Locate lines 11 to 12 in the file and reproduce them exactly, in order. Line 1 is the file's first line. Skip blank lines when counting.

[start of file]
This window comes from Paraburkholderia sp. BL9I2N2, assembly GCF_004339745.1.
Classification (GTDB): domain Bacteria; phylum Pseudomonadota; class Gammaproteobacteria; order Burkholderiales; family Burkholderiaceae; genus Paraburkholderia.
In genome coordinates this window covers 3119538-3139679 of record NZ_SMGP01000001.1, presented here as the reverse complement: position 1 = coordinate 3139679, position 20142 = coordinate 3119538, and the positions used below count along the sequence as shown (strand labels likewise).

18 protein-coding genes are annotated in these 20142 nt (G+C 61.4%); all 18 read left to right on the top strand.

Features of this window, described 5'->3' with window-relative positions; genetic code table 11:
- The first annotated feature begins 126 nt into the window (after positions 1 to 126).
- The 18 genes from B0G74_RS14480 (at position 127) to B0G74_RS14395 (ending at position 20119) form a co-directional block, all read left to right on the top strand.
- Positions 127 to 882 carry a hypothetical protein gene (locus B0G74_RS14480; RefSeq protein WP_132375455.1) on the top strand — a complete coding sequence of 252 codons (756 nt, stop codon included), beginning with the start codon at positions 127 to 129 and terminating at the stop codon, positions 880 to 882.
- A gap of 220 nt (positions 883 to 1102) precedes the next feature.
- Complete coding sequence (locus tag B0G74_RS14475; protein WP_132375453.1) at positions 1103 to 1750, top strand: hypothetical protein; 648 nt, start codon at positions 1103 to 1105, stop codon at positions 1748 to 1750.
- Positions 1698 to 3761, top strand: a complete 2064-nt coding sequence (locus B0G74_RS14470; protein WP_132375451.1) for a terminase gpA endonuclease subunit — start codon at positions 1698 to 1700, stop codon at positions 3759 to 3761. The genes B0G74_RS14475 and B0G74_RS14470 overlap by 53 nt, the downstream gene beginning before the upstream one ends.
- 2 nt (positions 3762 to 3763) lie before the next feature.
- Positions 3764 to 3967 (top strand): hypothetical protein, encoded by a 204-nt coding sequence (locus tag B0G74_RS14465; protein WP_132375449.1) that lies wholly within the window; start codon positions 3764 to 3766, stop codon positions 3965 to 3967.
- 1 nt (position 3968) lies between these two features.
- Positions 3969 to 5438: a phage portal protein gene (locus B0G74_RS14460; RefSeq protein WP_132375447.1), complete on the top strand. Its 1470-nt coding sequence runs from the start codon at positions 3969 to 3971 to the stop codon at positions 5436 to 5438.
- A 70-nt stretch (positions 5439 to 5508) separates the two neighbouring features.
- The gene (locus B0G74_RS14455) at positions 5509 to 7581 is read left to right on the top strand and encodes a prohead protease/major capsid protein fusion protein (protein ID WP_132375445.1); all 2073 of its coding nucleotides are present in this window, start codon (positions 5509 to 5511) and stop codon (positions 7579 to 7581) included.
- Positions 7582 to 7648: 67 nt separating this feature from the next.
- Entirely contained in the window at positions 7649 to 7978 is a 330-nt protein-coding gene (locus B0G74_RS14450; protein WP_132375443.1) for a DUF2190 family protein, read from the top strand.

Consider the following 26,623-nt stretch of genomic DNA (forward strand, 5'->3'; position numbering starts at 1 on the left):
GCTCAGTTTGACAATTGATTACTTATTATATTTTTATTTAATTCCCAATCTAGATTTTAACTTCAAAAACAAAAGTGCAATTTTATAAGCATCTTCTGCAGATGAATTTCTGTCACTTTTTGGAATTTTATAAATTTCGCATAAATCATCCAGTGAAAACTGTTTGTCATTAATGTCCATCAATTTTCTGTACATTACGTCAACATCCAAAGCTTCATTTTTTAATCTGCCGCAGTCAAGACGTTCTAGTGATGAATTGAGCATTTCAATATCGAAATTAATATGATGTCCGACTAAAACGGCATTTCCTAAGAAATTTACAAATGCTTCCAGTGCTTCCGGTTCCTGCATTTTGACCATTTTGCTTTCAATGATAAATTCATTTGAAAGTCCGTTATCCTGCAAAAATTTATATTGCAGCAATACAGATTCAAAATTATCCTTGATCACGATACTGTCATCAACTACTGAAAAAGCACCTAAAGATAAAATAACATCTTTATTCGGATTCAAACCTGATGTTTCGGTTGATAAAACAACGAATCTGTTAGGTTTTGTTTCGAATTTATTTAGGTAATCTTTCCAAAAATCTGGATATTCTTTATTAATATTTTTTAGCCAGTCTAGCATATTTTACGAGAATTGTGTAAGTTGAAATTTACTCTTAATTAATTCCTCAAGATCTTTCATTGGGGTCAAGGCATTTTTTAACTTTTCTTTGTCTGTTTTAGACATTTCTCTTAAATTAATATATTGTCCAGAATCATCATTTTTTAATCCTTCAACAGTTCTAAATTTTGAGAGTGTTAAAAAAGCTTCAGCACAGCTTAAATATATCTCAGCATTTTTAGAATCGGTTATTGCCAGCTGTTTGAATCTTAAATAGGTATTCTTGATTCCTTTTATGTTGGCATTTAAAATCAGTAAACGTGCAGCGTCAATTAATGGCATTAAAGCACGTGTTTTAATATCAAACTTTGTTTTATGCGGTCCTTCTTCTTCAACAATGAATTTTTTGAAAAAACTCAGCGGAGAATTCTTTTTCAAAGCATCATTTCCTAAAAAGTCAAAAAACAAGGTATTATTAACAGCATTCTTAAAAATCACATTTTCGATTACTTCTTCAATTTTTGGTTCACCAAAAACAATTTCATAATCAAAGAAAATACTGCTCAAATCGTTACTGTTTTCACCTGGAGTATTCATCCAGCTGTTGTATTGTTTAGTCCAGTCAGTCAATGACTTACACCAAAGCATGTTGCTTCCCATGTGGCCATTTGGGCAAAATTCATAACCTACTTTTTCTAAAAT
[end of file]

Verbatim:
- Positions 1698 to 3761, top strand: a complete 2064-nt coding sequence (locus B0G74_RS14470; protein WP_132375451.1) for a terminase gpA endonuclease subunit — start codon at positions 1698 to 1700, stop codon at positions 3759 to 3761. The genes B0G74_RS14475 and B0G74_RS14470 overlap by 53 nt, the downstream gene beginning before the upstream one ends.
- 2 nt (positions 3762 to 3763) lie before the next feature.